Faculty | Literacy Specialist | Curriculum & TeachingSkip to content Skip to main navigation
In the Department of Curriculum & Teaching
Faculty for the Literacy Specialist M.A. program
Lucy Calkins is the Richard Robinson Professor of Children's Literature and the Founding Director of the Teachers College Reading and Writing Project. The Project has worked with over a hundred thousand teachers through institutes, workshops, and on-site professional development. Calkins is also Co-Coordinator of the Literacy Specialist program. She is the author or co-author of several score of books, including Pathways to the Common Core, the best-selling book on that topic, a series of books that undergirds writing curriculum in schools throughout the world, Units of Study in Opinion/Argument, Information and Narrative Writing, K-8, and the newest series of books Units of Study for Teaching Reading Grades K-5. Lucy's research centers around the intersection of school reform, professional development and the teaching of reading and writing.
Marjorie is Co-coordinator of the Literacy Specialist program and Professor in the C&T Department. Marjorie's classroom-based research aims to expand what counts as literacy and what matters in literacy education. Her exploration of new possibilities for literacy curriculum and teaching has focused on multimodal literacies, content area literacies (especially mathematics), and children's lived experiences with mandated curricula. Her work has appeared in many professional journals, including Language Arts and Reading Research Quarterly, and chapters in edited volumes and research handbooks, including a chapter, "Critical Approaches," in Handbook of Reading Research (Vol. 3). She is the co-author ofReading Counts: Rethinking the Role of Reading in Mathematics Classrooms and Critical Thinking: A Semiotic Perspective.
Maria Paula Ghiso
María Paula’s research focuses on the literacy learning of urban and immigrant students, with a particular focus on young children’s writing, responses to literature, and bilingual practices. She has scholarship published or accepted in professional journals such as Language Arts, Anthropology & Education, The NRC Yearbook, and Reading Research and Instruction. She has also co-authored a chapter in the upcoming Handbook of Children’s and Young Adult Literature. María Paula was a pre-school and dual language elementary teacher in New York City and has worked extensively with teachers in national and international professional development contexts.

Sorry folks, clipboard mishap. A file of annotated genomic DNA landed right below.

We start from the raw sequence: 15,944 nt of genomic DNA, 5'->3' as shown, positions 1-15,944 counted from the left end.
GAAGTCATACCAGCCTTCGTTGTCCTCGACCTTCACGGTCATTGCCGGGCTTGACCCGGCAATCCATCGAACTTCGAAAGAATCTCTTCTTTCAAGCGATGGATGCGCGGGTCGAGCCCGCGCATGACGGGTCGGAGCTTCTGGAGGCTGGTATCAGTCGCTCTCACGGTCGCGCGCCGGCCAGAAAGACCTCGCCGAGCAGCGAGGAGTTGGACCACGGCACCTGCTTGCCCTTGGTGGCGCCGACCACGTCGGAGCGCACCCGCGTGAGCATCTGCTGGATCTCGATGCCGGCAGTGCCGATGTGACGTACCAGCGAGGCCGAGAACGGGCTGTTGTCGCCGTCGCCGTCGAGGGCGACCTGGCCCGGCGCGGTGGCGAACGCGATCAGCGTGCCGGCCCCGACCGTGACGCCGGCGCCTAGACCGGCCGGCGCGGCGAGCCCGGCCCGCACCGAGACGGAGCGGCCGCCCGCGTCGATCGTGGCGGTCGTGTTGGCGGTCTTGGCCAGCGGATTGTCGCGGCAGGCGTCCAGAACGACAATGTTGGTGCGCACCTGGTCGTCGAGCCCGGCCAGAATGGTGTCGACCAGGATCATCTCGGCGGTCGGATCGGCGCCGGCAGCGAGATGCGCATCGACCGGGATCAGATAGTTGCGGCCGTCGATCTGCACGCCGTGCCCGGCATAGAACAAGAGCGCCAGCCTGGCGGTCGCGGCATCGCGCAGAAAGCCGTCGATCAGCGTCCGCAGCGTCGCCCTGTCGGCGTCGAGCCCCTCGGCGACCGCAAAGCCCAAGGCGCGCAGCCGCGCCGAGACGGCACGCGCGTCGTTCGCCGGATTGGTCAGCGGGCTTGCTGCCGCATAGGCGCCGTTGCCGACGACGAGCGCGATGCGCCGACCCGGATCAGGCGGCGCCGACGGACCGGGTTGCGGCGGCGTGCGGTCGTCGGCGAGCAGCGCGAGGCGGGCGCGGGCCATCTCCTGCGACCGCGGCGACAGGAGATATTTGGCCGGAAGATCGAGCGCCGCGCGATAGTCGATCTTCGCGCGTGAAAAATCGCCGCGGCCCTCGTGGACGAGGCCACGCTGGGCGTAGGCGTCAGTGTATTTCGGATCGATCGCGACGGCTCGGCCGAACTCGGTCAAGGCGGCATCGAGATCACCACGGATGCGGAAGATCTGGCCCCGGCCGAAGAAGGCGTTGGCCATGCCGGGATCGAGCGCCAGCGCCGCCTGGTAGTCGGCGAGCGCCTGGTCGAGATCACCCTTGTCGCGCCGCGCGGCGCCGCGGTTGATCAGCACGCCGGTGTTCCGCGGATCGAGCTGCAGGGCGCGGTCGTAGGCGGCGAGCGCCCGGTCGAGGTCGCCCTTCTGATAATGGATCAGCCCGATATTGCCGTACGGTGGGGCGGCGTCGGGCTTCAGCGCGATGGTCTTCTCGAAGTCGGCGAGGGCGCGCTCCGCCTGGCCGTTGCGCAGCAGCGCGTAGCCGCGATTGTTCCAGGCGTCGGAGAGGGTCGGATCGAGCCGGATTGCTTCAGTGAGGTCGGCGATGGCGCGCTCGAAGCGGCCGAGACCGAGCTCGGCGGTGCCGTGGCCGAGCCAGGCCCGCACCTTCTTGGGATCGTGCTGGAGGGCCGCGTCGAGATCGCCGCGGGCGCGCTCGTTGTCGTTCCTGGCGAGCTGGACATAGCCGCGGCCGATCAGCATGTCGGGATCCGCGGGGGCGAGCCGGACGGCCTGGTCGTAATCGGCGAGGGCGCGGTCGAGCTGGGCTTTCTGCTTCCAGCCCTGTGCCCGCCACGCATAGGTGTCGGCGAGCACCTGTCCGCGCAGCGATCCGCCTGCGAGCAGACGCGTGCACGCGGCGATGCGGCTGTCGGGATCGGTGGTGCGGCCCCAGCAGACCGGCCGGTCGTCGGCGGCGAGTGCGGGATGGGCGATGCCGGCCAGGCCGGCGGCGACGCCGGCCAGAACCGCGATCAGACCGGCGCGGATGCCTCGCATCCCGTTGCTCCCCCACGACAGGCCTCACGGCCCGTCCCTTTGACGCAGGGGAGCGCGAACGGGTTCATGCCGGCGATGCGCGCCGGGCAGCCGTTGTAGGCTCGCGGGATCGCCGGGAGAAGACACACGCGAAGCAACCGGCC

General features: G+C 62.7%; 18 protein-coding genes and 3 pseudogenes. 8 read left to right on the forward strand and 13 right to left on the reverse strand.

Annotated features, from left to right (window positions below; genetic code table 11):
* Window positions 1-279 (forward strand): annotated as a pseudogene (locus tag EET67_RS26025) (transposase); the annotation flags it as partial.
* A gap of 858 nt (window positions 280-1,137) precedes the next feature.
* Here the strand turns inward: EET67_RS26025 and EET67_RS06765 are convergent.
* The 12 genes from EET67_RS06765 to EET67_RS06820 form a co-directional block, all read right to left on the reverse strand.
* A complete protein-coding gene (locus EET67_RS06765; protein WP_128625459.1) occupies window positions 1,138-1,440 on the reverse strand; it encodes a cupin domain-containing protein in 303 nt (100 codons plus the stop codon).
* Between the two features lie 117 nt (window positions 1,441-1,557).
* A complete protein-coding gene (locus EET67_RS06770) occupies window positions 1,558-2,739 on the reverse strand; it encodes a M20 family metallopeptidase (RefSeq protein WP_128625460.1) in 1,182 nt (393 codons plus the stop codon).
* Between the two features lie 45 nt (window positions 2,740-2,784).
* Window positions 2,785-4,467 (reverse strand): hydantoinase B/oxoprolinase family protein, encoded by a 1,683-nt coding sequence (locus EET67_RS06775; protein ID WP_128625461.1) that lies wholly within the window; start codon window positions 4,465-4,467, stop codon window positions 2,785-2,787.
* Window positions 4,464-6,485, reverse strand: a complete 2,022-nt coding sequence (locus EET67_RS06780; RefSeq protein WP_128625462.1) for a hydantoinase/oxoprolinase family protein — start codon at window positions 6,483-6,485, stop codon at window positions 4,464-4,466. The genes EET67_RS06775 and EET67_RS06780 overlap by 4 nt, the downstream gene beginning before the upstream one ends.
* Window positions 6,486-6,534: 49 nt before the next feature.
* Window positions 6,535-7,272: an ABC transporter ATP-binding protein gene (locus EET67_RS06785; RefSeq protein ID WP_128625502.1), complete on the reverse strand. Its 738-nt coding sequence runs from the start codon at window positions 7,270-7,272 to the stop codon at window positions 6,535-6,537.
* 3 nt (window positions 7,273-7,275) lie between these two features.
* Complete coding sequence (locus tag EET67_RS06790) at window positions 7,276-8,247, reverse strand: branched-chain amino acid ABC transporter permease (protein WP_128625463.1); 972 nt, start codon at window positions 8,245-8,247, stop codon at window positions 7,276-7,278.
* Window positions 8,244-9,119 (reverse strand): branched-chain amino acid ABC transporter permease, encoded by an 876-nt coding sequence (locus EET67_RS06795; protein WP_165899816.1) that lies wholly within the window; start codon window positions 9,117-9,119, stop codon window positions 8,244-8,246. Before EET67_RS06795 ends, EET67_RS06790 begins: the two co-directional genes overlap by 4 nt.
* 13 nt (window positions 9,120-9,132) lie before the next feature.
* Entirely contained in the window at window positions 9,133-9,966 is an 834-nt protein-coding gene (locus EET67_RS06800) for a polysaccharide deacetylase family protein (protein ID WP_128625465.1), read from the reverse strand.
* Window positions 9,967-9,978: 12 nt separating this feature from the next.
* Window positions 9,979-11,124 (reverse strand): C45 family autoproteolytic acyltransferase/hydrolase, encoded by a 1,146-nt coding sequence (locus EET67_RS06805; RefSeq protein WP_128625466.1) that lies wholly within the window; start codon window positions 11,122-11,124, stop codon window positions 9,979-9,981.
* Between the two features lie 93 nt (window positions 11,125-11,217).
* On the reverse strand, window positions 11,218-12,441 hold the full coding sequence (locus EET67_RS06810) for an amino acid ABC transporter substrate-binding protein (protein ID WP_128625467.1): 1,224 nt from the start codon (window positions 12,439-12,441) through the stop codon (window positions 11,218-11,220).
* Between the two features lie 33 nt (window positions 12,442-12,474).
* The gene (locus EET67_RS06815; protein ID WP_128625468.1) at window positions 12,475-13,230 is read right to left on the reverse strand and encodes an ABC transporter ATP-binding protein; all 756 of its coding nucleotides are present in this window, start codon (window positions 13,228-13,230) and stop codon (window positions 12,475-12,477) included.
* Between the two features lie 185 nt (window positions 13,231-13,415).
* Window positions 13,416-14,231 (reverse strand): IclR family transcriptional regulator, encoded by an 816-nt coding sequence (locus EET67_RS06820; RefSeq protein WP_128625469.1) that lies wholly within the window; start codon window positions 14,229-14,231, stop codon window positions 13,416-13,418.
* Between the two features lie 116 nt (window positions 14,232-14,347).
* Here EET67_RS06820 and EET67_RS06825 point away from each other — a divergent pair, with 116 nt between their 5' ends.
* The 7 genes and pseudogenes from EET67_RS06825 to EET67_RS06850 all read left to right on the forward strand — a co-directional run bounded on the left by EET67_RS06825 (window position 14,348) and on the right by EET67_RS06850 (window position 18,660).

Ellen serves as the fieldwork coordinator for fulltime students. Ellen taught in elementary classrooms for more than twenty years, working with Pre-K through fourth grade students. She also worked as a literacy leader, staff developer, and University of Pennsylvania graduate level instructor. She is a part-time staff member at the Teachers College Reading and Writing Project, and leads summer institutes on the teaching of reading and writing. Ellen received her BA in Education from Wake Forest University and her MA from Teachers College. Her interests include emergent literacy, children’s literature, reading and writing instruction in the primary grades, and literacy leadership.
Rebecca Bellingham taught as a classroom teacher, a literacy coach, and a teaching artist for students in Kindergarten through eighth grade. A former professional actress, Rebecca is particularly interested in the way literacy and the arts intersect. While working for Dreamyard, she incorporated theater and music into literacy curriculum in elementary schools in the South Bronx. Rebecca also developed and taught a course on the intersection of theater and reading/writing instruction for graduate students at City College of New York in the Educational Theater Department. Rebecca completed her BA at Brown University, her MEd in elementary education at Lesley University, and her MA in the Literacy Specialist program.
Amy is a doctoral student in the Department of Curriculum & Teaching at TC. Her research interests include the impact of mindset and agency on writing identity and development; the relationship between students' social-emotional competencies and their literacy practices; and the impact of teachers' mindset on student achievement and their own practice. Amy received her M.Ed. in Reading from Rhode Island College and her B.A. in Elementary Education and Communications from Boston College. Before coming to TC, Amy taught upper elementary grades in Massachusetts for seven years and served as an adjunct instructor and co-director of the Rhode Island College Summer Reading Clinic.
Hareem Atif Khan
Hareem Atif Khan has helped develop the Units of Study for Reading and Writing at TCRWP for many years. She has also taught at the summer institutes. Hareem coaches schools and districts that are adopting the workshop model in the United States and around the world.